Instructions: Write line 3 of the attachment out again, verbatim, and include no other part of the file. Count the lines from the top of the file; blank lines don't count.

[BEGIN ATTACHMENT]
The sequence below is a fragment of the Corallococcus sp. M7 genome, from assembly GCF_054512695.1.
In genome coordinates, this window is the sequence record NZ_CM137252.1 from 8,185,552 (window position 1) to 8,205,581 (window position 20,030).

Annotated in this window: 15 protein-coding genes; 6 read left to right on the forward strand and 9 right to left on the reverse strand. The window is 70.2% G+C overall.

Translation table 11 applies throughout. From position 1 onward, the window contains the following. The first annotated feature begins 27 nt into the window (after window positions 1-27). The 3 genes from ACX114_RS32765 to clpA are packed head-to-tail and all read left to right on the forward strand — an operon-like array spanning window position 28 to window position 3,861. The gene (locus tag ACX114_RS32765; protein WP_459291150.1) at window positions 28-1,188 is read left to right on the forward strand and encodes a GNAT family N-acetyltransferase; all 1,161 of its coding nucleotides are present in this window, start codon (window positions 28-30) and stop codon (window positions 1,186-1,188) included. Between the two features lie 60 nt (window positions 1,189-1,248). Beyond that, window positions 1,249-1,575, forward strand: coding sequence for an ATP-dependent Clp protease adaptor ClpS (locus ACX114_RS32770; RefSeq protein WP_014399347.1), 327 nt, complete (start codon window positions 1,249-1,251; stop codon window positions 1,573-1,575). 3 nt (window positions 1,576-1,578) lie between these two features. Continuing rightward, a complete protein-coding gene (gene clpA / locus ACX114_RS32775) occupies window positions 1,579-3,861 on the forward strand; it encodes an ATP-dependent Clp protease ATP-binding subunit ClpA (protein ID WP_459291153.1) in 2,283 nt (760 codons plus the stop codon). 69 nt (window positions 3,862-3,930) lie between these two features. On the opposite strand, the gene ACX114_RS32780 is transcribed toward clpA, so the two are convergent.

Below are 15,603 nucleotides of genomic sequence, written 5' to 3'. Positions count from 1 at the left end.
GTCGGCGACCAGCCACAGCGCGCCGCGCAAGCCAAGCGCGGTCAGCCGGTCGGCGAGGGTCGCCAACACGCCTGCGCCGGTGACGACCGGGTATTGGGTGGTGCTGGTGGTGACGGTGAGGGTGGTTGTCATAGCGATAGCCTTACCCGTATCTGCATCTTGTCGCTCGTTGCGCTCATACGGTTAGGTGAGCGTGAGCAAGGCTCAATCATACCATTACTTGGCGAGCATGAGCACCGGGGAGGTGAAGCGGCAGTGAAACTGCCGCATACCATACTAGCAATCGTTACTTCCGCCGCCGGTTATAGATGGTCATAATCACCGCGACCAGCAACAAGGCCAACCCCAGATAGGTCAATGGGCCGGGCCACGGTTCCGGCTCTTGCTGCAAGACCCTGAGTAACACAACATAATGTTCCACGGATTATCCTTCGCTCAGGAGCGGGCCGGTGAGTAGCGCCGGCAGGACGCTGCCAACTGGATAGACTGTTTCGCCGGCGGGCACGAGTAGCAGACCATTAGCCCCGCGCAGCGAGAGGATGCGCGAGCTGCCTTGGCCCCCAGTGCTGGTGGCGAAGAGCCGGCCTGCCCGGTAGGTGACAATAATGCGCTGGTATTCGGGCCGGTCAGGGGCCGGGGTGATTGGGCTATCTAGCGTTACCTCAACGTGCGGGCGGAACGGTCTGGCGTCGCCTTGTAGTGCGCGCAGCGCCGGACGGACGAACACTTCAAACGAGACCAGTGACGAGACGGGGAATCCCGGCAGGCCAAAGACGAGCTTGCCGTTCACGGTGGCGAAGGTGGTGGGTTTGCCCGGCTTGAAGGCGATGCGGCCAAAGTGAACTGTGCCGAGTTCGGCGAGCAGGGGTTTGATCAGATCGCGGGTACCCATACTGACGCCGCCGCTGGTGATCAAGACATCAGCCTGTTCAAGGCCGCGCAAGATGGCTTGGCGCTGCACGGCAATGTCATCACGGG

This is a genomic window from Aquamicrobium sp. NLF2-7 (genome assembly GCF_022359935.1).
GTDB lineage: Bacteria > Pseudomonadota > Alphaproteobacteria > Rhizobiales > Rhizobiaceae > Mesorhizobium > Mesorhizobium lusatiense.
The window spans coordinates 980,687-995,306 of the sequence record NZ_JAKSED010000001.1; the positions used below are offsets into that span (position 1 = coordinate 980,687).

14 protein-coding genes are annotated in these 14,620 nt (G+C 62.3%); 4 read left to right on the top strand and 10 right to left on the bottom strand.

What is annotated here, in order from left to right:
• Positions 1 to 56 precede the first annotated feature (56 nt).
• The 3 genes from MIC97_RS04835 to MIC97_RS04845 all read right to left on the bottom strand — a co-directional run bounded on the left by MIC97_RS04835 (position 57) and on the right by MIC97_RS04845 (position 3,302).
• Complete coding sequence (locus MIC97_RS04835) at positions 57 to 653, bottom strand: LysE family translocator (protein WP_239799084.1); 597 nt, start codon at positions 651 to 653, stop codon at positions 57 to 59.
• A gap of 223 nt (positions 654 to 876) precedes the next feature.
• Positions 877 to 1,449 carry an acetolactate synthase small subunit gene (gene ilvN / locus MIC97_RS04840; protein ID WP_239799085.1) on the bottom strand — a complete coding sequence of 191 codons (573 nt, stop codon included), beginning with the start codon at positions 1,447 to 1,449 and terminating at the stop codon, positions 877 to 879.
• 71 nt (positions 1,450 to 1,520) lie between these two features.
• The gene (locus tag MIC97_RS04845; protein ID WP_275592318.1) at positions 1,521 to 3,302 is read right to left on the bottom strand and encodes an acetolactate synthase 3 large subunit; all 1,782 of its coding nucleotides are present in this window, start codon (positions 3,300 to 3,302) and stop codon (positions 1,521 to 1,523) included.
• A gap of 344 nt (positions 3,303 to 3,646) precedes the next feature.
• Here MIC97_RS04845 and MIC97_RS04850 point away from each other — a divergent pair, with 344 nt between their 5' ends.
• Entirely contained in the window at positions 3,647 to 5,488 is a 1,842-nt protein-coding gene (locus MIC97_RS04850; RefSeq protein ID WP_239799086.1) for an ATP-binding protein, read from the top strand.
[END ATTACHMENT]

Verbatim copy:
Annotated in this window: 15 protein-coding genes; 6 read left to right on the forward strand and 9 right to left on the reverse strand. The window is 70.2% G+C overall.